What’s in a name? Soft skills. An often-misunderstood phrase and actually very misleading. The idea that these skills are ‘soft’ leads one to assume they are secondary, undefinable, or less valuable than their ‘harder’ counterparts. But it’s time we relooked at the value of so-called ‘soft’ skills.
Too many companies have become relationally toxic places where creativity is inhibited, and systems are bottlenecked, yet these organisations are filled with technically talented individuals. Emotional intelligence and self-awareness are completely lacking. Companies that should be blazing trails are tripping over their own feet.
Business is all about people, so developing the skills that allow us to be successful in our relationships, and in how we communicate and collaborate, are nothing short of critical. It’s about how we interact and connect with others; our dexterity and resilience; the way we create and innovate, and these things are high-value currency in today’s workplaces.
Distinctly human skills
With the rise of automation and AI, our working environments are changing at break-neck speed. While many jobs will be handed over to the function of the machine, the need for human problem-solving and creativity will only increase. Studies show that some familiar technical skills are proving less vital than we once viewed them to be. According to the World Economic Forum, the following skills are increasingly in demand:
The skills of successful teams
Google’s Project Aristotle, a study that looked at their most inventive and productive teams, found that the best groups exhibited a range of soft skills: equality, generosity, empathy, curiosity towards the ideas of others and emotional intelligence. They named this research in reference to the teams being ‘more than the sum of their parts’, a reference to the great philosopher’s famous quote.
The truth is, we live in a world where the workforce is drastically changing. As well as automation becoming more prevalent, there are generations looking for more meaningful jobs and fulfilling work environments. The change in technology and this generational shift are leading to a greater focus on interpersonal skills and influence rather than simply output.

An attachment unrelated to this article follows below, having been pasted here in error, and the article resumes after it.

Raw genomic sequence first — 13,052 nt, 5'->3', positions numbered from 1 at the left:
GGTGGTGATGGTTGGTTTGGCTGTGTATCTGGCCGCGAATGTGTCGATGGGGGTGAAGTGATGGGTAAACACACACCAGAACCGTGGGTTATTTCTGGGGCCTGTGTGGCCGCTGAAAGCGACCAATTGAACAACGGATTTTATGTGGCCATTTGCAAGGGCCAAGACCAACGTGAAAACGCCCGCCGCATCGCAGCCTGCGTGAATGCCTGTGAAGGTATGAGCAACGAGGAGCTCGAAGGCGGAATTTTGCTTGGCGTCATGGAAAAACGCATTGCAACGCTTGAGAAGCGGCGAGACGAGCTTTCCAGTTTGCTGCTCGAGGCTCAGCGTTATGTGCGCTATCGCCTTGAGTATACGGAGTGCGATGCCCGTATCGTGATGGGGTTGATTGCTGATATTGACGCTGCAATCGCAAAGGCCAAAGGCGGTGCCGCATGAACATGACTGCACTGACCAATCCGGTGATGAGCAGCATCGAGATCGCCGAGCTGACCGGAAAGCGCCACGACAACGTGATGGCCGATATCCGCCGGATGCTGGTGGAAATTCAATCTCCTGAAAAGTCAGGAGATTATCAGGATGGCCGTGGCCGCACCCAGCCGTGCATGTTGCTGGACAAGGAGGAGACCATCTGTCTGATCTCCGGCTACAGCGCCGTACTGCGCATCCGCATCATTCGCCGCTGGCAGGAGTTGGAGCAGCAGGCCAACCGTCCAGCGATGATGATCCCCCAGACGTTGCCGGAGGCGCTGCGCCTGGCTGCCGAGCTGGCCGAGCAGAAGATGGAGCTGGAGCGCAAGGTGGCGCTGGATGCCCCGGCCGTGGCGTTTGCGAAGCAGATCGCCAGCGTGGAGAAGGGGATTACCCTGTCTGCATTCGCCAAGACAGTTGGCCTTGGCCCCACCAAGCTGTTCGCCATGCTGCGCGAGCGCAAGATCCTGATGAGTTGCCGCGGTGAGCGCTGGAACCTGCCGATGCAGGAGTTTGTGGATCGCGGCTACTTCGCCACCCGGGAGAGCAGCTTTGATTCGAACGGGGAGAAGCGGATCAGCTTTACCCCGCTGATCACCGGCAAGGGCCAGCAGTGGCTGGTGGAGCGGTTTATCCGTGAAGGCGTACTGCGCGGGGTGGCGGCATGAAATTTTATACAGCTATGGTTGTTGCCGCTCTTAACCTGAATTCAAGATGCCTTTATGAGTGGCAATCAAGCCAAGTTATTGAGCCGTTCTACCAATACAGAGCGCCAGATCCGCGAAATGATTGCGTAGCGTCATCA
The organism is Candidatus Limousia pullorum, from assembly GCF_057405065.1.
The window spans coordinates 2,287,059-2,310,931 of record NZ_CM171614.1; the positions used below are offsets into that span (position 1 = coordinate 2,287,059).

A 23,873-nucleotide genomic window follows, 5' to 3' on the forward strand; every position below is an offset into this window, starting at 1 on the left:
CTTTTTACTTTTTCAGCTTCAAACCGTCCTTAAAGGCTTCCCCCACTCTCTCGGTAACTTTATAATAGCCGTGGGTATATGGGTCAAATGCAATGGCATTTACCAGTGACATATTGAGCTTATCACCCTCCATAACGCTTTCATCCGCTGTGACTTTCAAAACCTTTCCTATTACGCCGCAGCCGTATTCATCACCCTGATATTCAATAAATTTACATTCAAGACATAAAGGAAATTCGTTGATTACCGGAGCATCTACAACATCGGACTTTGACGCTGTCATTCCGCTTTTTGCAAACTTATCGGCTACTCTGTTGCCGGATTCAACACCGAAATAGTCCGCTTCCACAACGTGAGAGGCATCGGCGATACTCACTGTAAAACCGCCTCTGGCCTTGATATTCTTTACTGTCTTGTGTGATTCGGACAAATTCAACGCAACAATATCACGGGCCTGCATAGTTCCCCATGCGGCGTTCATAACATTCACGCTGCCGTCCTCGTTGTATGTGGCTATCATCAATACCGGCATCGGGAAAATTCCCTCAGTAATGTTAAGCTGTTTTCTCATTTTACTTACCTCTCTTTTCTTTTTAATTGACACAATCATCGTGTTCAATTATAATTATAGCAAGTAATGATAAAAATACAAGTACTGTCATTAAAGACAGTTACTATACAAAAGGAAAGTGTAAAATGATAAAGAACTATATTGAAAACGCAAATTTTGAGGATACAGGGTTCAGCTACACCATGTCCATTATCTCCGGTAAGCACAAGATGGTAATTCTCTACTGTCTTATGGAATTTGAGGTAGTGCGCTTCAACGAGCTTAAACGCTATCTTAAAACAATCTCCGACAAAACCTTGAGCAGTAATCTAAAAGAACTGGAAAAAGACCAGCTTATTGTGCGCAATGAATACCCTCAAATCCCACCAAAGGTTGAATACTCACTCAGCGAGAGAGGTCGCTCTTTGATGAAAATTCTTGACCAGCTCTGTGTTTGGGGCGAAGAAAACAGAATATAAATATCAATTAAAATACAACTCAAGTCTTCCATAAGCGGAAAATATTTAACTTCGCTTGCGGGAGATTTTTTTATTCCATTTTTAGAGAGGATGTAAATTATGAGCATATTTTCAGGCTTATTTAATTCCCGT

The choice is clear. Whilst a machine can be quick and effective, what you need are people who can be the very best at the skills that are unique to human beings. People who are constantly adding value and richness to your company’s culture; teams who can collaborate to bring diverse thought and fresh thinking to solve complex problems; leaders who can bring out the very best in the people in their charge. The payoff is clear too. MIT Sloan research found that skills training that focused on things such as communication, problem-solving and decision-making delivered substantial benefits, returning roughly 250 percent on investment.
Are you ready?
To respond to the dramatic shifts in the skills required for the future of work, ensure you are giving core interpersonal and emotional skills, the attention and resources they require:
- Make sure your learning strategies are evolving – The learning strategies within your organisation need to adapt to meet the changing skills outlook. Do your training and development programmes fit with the need for better interpersonal skills? Or are they weighted towards more functional and technical skills?
- Reward the right behaviours – Make sure you reward and recognise those behaviours that you want people to focus on, such as communication, collaboration and creativity. If you try to champion these new behaviours, but your systems are geared towards rewarding individual effort and competition, it’s an empty vision. You won’t be able to successfully encourage people to switch how they work.
- Don’t focus solely on technology – As we talk about the future and adopting new learning, it can be easy to look for a technological solution. Remember, the shift in focus is on uniquely human skills, and it is best to refine them in real human interactions. There is a place for blended learning to embed the behaviour change, but in-person training and coaching, where real connections can be made, are a crucial part of the journey.
- Encourage continuous learning and build a coaching culture – Adopting, practising and nurturing these skills involves a commitment from individuals. Provide the environment and the learning structures that are conducive to success, but also encourage people to seek out their own learning and share it with others. Inspire people to impart their knowledge and experience through teaching others, creating a peer-to-peer coaching culture.
With the nature of our work fundamentally shifting, it seems necessary to rename soft skills. Peter Hanlon, President of Dartmouth College, suggests we instead call them ‘power skills’ to more accurately describe these critical capabilities. In relabelling them, they move from ‘nice to haves’ to ‘must-haves’. Suddenly, these skills don’t seem so soft after all.